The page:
- The Washington Times - Thursday, December 21, 2006

“Children of Men” may seem like dystopian science fiction. The movie, which opens in theaters Christmas Day, is set in a future London in which no children have been born for 18 years.

However, that’s not how director Alfonso Cuaron sees his film, which stars Clive Owen.

“They sent me the material, but I didn’t really connect with it in terms of how to make a movie out of it,” he says during a recent visit to the District. “It was not until I realized that infertility, the premise, could be used as a metaphor for the failing sense of hope and the lack of historical perspective that humanity has. It could be a good point of departure, not to make a science-fiction film, but to make an exploration of the state of things today.”

“Children of Men” envisions a future in which war and global warming have ravaged the planet, creating refugees from all over the world.

The action takes place in 2027, but Mr. Cuaron says its concerns are very much those of today. “You don’t go very far without recognizing that two of the biggest issues are environment and immigration,” he argues. “We don’t talk about an immigration phenomenon, we talk about an immigration problem. We talk about all these people coming in to invade.”

Of course, Mr. Cuaron is himself an immigrant; the 45-year-old director was born in Mexico City but splits his time between London and Italy.

He made just one movie in Mexico before being tapped to direct films in Hollywood. After helming “A Little Princess” and “Great Expectations,” he returned to his native land to make “Y Tu Mama Tambien.” The 2001 film picked up a Golden Globe for best foreign-language film and an Oscar nomination for best original screenplay. Mr. Cuaron then adapted another British novel, “Harry Potter and the Prisoner of Azkaban.” J.K. Rowling herself has said it’s her favorite of the franchise.

Mr. Cuaron says he was asked recently if he has one foot in Hollywood and another in Mexican and independent films. He says he has both feet firmly in one place: examining the human condition.

Evoking his internationalist, humanist spirit, he cites pictures of the planet taken by the Hubble Space Telescope. “It doesn’t have colors or lines like all these maps they give us,” he remarks. Still, he acknowledges, “I’m very rooted in who I am and where I come from.”

A project he is developing about a notorious 1968 massacre of students in Mexico City had been scheduled to be the next film he shot, but he has put it on hold for now. He explains: “Before ‘Children of Men,’ I had never killed one single person in cinema. After doing this film, I have to clean myself from massacres. What you do during the day, you sleep at night with.”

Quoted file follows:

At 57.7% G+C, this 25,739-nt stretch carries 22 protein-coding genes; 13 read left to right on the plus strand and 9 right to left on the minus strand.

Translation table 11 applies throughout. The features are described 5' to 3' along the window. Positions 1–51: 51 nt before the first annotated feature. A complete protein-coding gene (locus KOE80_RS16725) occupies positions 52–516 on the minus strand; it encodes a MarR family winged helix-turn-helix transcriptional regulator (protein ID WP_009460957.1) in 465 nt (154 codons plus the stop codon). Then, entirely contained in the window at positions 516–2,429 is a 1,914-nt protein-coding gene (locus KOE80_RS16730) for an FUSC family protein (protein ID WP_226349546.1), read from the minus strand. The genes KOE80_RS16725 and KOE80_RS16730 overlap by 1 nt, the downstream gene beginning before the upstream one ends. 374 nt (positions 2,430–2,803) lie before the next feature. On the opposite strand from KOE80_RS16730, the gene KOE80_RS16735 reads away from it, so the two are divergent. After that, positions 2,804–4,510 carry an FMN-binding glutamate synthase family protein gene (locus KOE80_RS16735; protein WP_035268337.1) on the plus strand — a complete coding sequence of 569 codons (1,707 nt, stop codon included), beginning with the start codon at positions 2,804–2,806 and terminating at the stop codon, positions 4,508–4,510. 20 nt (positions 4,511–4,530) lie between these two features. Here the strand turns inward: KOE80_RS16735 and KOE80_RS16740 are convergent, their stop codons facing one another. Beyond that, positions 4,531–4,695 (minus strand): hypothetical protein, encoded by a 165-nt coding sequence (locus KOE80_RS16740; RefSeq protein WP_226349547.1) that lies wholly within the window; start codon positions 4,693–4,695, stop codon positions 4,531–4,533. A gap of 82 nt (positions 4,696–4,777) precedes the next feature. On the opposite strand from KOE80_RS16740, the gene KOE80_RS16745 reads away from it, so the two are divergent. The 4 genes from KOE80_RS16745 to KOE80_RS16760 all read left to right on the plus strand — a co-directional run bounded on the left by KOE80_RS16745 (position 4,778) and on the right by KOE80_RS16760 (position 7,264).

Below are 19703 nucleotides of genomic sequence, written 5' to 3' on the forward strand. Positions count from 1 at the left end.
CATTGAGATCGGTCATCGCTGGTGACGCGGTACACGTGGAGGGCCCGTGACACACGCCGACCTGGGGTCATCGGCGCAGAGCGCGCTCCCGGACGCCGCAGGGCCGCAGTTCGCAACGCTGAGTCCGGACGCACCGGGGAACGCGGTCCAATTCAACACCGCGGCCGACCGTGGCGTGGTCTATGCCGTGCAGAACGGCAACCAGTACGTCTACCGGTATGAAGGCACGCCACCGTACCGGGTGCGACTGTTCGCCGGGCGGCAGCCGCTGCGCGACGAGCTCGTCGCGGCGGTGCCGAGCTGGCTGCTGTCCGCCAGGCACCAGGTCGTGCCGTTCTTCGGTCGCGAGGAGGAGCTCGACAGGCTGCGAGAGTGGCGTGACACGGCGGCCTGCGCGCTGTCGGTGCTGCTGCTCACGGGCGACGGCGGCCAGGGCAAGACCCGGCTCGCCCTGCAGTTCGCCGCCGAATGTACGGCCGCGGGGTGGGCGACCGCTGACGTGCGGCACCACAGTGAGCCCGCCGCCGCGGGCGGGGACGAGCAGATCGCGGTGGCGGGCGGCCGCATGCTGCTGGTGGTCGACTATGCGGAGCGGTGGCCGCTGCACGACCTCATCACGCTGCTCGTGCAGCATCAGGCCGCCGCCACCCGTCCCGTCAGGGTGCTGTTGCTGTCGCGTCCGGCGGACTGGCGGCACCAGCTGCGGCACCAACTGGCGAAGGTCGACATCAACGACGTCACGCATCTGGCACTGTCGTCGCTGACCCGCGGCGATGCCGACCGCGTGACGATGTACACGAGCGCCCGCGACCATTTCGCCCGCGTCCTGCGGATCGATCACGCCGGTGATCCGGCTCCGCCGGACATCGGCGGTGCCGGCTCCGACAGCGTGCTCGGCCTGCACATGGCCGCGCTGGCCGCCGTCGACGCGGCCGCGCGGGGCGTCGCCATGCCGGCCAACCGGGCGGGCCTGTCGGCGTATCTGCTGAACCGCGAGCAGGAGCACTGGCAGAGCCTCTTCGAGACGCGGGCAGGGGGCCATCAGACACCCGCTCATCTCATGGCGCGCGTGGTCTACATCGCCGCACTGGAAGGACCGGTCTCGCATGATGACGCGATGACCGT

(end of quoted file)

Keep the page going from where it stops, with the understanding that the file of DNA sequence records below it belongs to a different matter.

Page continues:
It sounds as if the film, when it is made, will be close to the director’s heart. “For a Mexican of my generation, it’s like a big scar,” he says. “There’s a complexity there, and one reason I’m not doing it yet is that I have to bring that massacre into a contemporary thematic … It’s something timeless, something that’s repeating itself.”

It seems Mr. Cuaron can’t make a movie about the past or the future without helping us explore the present.

Zucker zaps Baker

Writer-director David Zucker has spoofed the disaster movie (1980’s “Airplane!”), the detective movie (1988’s “The Naked Gun”) and just about everything else (1977’s “The Kentucky Fried Movie”).

Then, in between installments of the “Scary Movie” franchise, Mr. Zucker started spoofing another subject: politics.

The longtime Democrat became a Republican a couple of years ago over national security. Since then, he has made a few ads attacking Democrats such as John Kerry and Madeleine K. Albright. His latest entry, posted this week at www.youtube.com/watch?v=-w77sLtz754, takes on a Republican (or a “moderate,” in the parlance of the mainstream media) — Iraq Study Group co-chairman James A. Baker III.

The spoof starts with old newsreel footage. “It’s September 1938. British Prime Minister Neville Chamberlain negotiates a peace agreement with German madman Adolf Hitler,” a jaunty narrator says. “Well, that negotiation went well. Fifty million dead worldwide.”

The rest of the ad features actors in a “Saturday Night Live”-type comedy sketch: “Today, our American Iraq Study Group, led by James Baker III, proposes to negotiate a peace agreement with Iranian madman Mahmoud Ahmadinejad.”

Don’t expect another comedy classic, though. The ad has a few funny lines. Mr. Baker is trying to get the Iranians to drop their nuclear weapons program. He’s satisfied when the Iranians offer, “What if we promise we won’t use them?”

But like those on “SNL,” the actors seem to have had little preparation before filming. They haven’t even tried to seem like the famous men they’re parodying.

Mr. Baker, a polished 76-year-old who served as secretary of state and the treasury, is played by a man who looks more like an overeager fiftysomething middle manager. The guy playing Mr. Ahmadinejad actually looks a bit like him, albeit with fluffier hair, but he seems rather too reasonable for a man who has said that “humanity will be free” once the nation of Israel disappears.

Perhaps that’s because Mr. Zucker has made Mr. Baker the villain of the piece. Or is it Chamberlain? The ad ends rather weakly, with a picture of Chamberlain with a red “no” sign.

Still, Mr. Zucker’s work appears to have been too hot to handle for the party with which he’s aligned. The Republican National Committee asked Mr. Zucker to make spoof ads, but his latest spot, which shows Mrs. Albright cozying up to Middle Eastern terrorists, proved too controversial for the RNC. The committee confirmed via e-mail that it didn’t pay for the ad attacking the man the president’s father made secretary of state.

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